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Thursday, September 16, 2021

Heat and rain halt Purana Qila excavations until winter

The ASI has deployed around 80 workers at the excavation site where digging began in January.

Written by Sumegha Gulati | New Delhi |
May 11, 2014 2:34:01 am

The Archaeological Survey of India (ASI) has decided to put excavations at Purana Qila on hold till next winter. Though fruitful, the current excavation work is yet to achieve its main target of unearthing the earliest deposits, the heritage conservation agency said.

Superintendent Archaeologist (Delhi circle) Vasant Kumar said  excessive heat during the day and the spell of showers have made it difficult to work at the excavation site. “We will stop work in a few days. It’s too hot for the workers. The monsoon also poses a threat to antiquities. The weather has been very erratic in the last few days — excessive heat followed by rain,” he said.

The ASI has deployed around 80 workers at the excavation site where digging began in January. Kumar said the ASI will now cover the excavation site to protect it from any damage that may be caused by the weather and reopen it next year after the onset of winter. Maintaining that the excavation has been fruitful, Kumar said a rare ring well dating to the Mauryan period was discovered recently. In Mauryan times, terracotta ring wells were constructed around freshwater wells to work as soak pits.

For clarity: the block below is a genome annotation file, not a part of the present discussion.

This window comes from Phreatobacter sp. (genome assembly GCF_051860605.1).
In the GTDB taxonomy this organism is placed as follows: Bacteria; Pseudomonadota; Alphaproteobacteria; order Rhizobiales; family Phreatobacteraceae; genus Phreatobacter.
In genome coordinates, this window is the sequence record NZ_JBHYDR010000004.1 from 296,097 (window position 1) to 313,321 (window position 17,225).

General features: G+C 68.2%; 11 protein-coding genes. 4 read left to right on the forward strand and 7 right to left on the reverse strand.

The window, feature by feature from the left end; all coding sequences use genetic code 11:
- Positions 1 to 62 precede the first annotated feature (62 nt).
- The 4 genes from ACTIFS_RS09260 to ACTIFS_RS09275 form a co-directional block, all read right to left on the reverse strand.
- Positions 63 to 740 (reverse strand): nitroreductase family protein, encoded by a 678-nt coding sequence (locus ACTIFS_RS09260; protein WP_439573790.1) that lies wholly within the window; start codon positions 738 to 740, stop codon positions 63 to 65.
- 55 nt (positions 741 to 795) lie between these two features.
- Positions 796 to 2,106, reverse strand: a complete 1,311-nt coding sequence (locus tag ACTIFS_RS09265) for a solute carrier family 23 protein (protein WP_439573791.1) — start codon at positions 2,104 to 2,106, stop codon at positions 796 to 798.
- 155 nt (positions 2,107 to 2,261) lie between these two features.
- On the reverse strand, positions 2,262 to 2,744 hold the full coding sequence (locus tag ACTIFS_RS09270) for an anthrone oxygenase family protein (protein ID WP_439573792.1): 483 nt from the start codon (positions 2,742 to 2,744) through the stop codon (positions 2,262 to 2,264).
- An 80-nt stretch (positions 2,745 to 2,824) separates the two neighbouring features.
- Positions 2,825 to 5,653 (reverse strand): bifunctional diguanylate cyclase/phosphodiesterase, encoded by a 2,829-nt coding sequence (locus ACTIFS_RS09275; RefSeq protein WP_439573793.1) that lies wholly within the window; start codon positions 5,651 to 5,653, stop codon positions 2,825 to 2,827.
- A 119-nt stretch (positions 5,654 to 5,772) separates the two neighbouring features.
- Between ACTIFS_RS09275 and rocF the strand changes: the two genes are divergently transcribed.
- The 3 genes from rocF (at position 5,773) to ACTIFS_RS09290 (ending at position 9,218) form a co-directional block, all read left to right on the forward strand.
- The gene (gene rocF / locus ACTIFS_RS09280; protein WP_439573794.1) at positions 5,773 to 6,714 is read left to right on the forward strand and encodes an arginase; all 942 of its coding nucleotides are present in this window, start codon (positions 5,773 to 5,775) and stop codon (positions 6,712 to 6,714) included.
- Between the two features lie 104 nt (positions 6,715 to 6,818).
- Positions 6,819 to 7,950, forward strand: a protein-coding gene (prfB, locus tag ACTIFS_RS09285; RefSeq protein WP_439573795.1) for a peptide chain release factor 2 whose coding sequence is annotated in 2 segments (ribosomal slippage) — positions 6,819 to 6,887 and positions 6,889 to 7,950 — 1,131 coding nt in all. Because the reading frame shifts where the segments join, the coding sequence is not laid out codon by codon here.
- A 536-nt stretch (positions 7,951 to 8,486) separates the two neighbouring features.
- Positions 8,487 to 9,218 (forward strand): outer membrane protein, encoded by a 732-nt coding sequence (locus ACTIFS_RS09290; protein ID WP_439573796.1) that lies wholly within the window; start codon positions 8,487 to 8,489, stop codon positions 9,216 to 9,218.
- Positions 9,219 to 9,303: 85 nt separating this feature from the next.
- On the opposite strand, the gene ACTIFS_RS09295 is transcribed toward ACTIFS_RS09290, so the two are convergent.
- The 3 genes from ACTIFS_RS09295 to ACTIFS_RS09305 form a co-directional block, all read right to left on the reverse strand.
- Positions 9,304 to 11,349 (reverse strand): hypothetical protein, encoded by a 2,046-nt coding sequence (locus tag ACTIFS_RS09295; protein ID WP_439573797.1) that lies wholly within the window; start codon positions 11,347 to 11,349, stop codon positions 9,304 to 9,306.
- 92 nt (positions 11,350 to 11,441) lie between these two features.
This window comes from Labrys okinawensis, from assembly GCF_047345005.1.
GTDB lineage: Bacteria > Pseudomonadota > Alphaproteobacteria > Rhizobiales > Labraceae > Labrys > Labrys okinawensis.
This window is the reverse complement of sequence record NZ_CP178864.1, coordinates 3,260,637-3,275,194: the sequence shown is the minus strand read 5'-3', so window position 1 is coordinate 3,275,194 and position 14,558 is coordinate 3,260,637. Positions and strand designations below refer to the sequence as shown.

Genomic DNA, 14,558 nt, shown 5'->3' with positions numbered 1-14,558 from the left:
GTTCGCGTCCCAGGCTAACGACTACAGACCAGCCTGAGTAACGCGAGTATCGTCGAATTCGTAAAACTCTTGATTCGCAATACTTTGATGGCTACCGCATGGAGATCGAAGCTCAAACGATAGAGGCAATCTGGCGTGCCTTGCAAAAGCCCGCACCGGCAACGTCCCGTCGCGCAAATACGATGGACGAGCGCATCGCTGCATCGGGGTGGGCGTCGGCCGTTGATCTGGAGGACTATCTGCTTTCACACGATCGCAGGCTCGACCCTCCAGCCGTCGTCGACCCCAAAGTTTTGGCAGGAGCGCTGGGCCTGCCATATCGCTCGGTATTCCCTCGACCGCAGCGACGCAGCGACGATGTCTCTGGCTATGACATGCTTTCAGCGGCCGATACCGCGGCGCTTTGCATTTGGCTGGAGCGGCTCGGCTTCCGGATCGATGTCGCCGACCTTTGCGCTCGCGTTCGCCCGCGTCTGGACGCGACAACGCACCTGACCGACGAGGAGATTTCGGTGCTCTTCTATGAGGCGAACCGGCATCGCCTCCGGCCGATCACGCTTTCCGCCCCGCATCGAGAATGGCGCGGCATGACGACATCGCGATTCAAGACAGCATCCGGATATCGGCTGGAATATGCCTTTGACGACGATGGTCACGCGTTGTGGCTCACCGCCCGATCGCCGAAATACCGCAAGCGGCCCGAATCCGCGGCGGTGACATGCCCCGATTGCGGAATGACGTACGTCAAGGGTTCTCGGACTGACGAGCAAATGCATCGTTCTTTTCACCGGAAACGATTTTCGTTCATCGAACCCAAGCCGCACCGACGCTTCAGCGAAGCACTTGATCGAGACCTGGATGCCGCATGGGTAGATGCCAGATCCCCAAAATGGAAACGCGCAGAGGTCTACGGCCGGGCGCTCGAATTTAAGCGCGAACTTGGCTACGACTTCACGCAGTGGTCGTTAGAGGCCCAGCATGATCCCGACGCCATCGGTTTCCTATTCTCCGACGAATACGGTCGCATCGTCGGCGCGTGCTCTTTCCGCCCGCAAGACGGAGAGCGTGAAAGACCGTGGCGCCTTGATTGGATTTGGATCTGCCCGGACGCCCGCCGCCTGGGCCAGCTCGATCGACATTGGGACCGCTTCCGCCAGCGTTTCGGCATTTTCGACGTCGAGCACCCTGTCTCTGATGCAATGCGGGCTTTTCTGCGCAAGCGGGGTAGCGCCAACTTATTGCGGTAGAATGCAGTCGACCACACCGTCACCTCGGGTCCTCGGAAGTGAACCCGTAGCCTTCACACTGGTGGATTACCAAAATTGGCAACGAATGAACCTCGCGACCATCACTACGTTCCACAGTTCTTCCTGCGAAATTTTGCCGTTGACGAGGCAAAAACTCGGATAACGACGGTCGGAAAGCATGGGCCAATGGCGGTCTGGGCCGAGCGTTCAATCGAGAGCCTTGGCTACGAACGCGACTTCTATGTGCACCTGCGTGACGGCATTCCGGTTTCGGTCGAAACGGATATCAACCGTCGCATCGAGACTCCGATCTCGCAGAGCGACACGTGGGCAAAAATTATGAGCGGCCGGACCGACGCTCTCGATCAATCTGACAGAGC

“We have also found artifacts and antiquities from the Mauryan, Kushan, Gupta, late Gupta, Rajput and Sultanate periods. So, our objective of understanding and unearthing different cultural layers was fulfilled,” Kumar said. But the main target — to know the earliest deposits — is still to be achieved.

“In days from now, we will cover the structure as these pieces can be damaged. During the monsoon, since we cannot do much outdoor work, we will focus on research and documentation of antiquities at our research centres,” he said. The ASI also has tie-ups with several laboratories, including IITs and physical research labs, to ascertain the age of samples found. According to Kumar, carbon-dating techniques will be employed.

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